In response, many states invested heavily in their research universities during the 1950s and 1960s to ensure that they could compete at the highest levels for the federal funding–and to take advantage of the financial incentives to do so. Maine was not among the states that sought to participate. That was evident when comparing UMaine — the state’s designated research university — with what occurred at research universities elsewhere. In the absence of state investment in university-based R&D, it took until 1979 for UMaine to reach the $1 million mark in federally funded research grants annually received. By comparison, some research universities around the country were, in 1979, attracting federal grants that amounted to hundreds of millions of dollars per institution.
It wasn’t that UMaine lacked the talent to compete with other universities. To the contrary, its faculty had an impressive 35 percent success rate in having their grant proposals approved. But UMaine lacked the state and university investment to support the infrastructure and personnel needed to be considered for a broader array of grant possibilities. That was a major impediment to UMaine’s prospects for advancing its R&D enterprise.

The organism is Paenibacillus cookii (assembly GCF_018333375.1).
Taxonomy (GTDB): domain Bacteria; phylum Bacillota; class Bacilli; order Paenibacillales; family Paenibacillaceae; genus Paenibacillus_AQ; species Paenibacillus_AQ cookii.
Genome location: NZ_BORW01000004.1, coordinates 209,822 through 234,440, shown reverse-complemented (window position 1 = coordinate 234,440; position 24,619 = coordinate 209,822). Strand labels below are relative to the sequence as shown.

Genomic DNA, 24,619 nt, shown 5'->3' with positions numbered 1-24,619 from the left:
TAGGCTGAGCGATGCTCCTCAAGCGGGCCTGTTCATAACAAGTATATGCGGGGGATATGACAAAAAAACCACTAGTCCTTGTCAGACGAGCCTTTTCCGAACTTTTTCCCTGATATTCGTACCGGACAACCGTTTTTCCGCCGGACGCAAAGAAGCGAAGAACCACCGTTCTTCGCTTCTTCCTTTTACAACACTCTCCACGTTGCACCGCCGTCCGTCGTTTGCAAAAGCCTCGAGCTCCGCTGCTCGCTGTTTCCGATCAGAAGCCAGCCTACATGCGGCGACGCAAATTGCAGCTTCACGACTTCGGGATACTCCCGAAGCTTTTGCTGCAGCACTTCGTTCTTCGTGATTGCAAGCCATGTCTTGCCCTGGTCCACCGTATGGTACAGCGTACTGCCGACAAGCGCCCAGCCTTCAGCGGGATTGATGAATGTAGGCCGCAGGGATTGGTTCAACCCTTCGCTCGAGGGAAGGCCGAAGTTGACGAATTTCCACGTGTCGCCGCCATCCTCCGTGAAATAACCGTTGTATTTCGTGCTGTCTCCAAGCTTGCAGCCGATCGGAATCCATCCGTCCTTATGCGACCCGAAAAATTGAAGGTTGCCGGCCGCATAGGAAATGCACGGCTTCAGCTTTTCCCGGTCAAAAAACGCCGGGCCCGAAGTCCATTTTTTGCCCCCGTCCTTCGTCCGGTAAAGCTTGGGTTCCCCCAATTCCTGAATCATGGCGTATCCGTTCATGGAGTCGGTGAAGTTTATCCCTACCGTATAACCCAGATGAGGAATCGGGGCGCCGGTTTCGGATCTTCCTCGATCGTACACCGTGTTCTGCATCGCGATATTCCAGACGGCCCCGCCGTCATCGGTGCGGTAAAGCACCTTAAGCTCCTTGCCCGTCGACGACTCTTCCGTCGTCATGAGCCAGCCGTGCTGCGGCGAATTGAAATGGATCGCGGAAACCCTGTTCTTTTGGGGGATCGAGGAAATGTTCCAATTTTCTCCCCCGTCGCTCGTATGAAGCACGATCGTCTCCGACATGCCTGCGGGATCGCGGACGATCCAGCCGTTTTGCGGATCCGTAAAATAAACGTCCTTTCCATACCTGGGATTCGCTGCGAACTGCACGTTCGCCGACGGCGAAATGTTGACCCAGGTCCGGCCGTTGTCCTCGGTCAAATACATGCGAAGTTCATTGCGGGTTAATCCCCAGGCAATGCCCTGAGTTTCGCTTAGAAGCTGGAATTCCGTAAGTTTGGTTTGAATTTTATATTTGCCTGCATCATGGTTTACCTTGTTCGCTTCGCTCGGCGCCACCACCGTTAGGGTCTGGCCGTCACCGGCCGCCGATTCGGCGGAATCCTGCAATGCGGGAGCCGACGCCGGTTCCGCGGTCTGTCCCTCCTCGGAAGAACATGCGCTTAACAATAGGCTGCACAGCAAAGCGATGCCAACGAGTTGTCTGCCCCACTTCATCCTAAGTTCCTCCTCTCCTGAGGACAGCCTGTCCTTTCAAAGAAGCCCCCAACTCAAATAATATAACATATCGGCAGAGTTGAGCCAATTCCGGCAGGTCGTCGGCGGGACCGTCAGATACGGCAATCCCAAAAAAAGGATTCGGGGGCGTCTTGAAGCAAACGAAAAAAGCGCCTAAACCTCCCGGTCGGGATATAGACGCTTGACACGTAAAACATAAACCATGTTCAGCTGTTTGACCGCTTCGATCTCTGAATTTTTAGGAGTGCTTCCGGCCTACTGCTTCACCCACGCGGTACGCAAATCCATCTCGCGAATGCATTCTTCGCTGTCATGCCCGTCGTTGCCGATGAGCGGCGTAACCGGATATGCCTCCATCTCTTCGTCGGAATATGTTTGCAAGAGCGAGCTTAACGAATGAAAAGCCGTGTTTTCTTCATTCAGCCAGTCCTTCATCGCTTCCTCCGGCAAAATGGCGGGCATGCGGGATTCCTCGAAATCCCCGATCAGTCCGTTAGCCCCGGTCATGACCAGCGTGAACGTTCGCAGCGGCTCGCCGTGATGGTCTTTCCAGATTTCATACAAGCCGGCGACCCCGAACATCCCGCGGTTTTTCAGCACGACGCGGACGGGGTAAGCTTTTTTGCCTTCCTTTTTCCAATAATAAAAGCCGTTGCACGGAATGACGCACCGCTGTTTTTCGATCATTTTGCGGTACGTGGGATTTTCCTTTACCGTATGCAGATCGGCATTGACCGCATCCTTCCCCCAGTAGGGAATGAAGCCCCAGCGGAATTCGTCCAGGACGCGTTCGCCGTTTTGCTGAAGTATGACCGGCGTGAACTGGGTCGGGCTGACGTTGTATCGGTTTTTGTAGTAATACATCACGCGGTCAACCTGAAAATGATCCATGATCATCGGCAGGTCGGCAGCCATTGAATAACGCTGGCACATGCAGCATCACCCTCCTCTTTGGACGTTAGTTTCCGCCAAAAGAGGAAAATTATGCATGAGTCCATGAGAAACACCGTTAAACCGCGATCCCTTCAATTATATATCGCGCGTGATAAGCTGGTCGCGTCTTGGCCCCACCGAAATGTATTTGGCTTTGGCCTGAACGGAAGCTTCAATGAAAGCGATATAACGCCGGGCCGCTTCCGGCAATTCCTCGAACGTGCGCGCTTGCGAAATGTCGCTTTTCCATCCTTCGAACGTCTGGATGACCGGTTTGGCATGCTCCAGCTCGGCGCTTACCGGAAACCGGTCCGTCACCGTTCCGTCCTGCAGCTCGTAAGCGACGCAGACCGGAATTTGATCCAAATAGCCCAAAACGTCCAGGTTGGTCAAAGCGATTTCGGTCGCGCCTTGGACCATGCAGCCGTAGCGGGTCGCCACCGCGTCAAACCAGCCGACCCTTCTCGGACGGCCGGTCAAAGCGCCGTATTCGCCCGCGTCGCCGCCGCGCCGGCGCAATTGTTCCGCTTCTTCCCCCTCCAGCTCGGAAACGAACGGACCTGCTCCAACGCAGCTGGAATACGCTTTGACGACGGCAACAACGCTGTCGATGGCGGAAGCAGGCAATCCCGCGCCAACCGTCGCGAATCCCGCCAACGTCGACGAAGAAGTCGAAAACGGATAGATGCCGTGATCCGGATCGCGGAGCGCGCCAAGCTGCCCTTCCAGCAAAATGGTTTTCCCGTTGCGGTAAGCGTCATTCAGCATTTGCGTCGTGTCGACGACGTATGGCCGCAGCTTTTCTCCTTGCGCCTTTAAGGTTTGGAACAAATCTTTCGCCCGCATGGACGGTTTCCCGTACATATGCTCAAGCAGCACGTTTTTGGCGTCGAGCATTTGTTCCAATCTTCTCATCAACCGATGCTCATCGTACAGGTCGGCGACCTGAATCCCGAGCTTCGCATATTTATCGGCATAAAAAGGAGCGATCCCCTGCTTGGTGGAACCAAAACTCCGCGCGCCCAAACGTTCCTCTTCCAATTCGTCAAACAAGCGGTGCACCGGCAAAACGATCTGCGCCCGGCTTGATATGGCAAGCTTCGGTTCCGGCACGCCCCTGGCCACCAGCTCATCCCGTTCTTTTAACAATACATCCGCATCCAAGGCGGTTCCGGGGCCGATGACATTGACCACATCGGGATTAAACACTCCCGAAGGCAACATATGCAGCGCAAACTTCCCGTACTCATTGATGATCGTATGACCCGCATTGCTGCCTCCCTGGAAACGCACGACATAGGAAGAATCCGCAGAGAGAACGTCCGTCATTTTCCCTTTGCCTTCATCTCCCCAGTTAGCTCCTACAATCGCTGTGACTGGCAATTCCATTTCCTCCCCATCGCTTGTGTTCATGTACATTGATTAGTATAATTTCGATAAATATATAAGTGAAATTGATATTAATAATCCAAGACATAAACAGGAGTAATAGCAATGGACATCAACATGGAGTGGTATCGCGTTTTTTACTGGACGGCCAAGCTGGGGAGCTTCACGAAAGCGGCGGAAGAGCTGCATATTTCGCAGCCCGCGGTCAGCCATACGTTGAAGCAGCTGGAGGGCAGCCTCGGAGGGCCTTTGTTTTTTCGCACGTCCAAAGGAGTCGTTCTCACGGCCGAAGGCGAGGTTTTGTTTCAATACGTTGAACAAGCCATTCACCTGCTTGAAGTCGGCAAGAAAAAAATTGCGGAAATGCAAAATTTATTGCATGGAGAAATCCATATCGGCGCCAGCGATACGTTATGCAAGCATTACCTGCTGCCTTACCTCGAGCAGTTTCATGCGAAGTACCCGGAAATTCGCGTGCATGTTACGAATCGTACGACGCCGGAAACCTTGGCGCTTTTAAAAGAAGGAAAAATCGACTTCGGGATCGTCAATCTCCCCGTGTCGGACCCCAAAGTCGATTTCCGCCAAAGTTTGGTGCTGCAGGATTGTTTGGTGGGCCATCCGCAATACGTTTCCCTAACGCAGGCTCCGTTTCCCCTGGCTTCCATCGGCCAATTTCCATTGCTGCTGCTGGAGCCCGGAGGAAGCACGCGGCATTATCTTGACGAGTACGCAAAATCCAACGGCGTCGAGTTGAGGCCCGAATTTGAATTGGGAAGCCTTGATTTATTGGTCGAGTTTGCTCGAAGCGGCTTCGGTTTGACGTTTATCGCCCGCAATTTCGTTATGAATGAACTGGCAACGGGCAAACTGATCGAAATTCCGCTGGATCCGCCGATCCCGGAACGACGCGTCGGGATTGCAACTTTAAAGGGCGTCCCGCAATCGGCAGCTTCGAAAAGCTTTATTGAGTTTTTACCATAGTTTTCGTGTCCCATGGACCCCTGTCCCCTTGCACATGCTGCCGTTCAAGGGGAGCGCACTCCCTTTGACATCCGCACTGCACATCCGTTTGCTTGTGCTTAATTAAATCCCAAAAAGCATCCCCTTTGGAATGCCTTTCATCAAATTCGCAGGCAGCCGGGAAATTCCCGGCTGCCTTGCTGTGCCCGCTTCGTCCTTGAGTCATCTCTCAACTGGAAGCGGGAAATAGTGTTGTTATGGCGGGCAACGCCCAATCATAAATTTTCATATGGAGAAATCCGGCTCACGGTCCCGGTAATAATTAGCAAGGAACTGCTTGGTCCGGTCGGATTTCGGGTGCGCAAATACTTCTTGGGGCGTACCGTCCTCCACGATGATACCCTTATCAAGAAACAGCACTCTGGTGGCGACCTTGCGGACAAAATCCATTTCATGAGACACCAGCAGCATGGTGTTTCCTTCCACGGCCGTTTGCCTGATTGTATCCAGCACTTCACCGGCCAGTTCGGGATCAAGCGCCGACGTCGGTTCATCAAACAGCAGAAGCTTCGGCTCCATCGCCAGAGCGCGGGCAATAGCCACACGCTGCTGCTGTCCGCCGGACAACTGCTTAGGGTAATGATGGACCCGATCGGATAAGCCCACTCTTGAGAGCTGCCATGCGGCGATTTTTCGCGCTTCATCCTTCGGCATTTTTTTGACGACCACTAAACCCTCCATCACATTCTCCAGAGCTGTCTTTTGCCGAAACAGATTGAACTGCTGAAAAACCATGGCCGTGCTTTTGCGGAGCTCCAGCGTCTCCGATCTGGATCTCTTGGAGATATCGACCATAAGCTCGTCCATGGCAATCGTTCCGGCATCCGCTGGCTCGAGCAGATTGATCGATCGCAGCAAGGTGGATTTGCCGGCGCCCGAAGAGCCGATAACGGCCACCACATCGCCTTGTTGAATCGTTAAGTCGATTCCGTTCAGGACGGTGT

Understanding this, the Faculty Five spent about three months developing its case, aided by UMaine’s vice president for research and his staff. They noted Maine’s position as 50th in the nation among the states in their funding of academic research and development. They highlighted the lack of essential resources such as lab space and equipment, research assistants, and the oft-required commitment of state or private matching funds. They concluded that Maine would need to invest a minimum of $20 million a year in base-budget spending to significantly improve the university’s ability to compete for research funds. Although to many that seemed an extraordinary amount, it would only be enough to elevate Maine’s ranking among the lower tier of the nation’s research universities. Still, such an investment would have a major impact on the state’s economic diversity and condition.
Over the course of the 1996 and 1997 legislative sessions (encompassing the 1996 Maine House and Senate legislative campaigns), the Faculty Five met with a wide array of legislators, including several who were stepping into senior leadership and committee positions for the first time. Understanding the need for public support to augment their legislative advocacy efforts, Jacobson and his colleagues also traversed the state to speak before editorial boards, Rotary clubs, and chambers of commerce to raise awareness and interest.